• Klaus hands Kanata a letter intended for delivery to Rio. It is this letter that sparks off the rising action in the OVA, and one of the great strengths in Sora no Woto, as well as slice-of-life anime in general, is that seemingly mundane or trivial occurrences can serve as the prompt for an adventure. The characters thus create memories from enjoyment of the more subtle aspects of life, and this is one of the reasons I’m so fond of the genre; it’s not necessary to spend a great deal of money or journey very far all of the time in order to make treasured memories.

  • In my original talk on the second OVA, I had a very similar frame, although the corresponding figure caption did very little to explain what the context of the image was. My blog was written with a much looser style to it back then, reflecting on how it was really more of a secondary resource. Once I began utilising WordPress more frequently, it became abundantly clear that WordPress is the superior platform, and so, discussions have become longer on average: more posts now have thirty screenshots, against the twenty that was the standard a few years earlier.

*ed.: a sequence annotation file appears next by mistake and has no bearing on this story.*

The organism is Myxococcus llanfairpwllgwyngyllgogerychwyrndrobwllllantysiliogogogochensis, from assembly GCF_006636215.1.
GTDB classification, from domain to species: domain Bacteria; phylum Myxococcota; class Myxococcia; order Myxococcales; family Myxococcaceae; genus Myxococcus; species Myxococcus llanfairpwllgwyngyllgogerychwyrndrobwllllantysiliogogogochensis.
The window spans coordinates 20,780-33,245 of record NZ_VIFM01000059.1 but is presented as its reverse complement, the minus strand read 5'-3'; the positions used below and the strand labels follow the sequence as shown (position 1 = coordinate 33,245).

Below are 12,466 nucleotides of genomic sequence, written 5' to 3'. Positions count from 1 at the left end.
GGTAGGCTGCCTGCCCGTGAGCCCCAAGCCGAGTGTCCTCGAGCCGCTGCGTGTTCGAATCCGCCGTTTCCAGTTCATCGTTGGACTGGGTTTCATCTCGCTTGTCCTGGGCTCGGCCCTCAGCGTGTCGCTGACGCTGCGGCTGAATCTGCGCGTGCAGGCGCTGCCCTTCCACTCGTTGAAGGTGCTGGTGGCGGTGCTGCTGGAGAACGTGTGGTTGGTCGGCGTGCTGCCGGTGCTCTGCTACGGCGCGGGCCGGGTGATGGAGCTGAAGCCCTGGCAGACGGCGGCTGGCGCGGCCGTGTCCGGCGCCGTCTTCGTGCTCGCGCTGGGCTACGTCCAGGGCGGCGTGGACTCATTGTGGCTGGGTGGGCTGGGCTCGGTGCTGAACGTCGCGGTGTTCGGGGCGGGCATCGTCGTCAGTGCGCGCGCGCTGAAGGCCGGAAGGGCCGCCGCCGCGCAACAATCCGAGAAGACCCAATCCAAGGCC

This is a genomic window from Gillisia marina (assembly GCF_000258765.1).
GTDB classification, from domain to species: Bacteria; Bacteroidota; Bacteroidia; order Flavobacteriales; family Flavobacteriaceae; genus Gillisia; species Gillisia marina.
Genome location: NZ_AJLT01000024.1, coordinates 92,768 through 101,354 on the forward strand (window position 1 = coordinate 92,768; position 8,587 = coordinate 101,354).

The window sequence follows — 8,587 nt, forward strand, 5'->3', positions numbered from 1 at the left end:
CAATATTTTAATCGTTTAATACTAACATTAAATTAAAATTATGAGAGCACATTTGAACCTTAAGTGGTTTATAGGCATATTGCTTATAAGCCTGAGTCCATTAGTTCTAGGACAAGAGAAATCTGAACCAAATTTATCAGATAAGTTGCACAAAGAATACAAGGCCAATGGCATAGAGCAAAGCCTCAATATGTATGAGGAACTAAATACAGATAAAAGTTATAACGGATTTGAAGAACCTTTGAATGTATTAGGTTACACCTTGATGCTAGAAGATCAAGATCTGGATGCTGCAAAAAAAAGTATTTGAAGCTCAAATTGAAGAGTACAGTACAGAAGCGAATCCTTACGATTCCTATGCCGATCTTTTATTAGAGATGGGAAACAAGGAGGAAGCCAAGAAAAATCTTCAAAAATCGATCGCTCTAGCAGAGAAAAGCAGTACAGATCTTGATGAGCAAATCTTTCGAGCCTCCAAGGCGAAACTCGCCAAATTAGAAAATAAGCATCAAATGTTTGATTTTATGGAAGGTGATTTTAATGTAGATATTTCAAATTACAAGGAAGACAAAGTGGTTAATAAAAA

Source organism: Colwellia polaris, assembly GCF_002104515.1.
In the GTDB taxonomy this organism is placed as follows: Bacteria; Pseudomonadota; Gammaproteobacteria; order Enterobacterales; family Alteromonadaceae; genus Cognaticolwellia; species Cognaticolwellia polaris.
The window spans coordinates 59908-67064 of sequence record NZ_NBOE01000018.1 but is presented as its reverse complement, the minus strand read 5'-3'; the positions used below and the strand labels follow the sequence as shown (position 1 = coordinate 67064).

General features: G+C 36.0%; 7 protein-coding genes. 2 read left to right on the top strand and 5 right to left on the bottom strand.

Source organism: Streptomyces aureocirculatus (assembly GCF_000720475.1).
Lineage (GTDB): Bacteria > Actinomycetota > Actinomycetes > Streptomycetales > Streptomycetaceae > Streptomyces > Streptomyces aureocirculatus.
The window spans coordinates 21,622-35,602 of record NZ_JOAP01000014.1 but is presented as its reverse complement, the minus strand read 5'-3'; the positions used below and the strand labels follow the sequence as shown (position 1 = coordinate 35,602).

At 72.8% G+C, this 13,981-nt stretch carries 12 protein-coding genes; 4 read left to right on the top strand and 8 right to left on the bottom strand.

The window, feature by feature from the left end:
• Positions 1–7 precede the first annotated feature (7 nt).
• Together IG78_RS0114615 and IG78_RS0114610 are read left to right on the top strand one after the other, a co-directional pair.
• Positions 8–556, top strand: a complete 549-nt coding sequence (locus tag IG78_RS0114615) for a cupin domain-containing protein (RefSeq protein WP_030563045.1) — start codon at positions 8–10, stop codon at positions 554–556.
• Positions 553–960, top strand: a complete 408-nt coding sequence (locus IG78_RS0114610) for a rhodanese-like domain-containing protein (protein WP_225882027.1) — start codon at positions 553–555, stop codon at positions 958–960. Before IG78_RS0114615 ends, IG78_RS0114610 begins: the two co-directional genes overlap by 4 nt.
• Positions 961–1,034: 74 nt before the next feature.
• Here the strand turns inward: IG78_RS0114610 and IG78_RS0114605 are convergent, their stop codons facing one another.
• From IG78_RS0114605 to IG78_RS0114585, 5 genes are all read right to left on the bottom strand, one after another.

• When I first watched Sora no Woto, I had just finished my entry-level driving exam and was still uncomfortable with driving. I’ve been driving actively for around six years now, and I can say that I did not drive like Kanata at any point of my driving career ever since I got my GDL. It was a different story when I started out: I took my learner’s license exam after my first year of undergrad, but because it was later into the summer, I only took the first exam the next summer. I did not fare so well on parallel parking or right turns on green, but otherwise, passed. By my advanced exam, I nailed the exam and very nearly got a perfect score.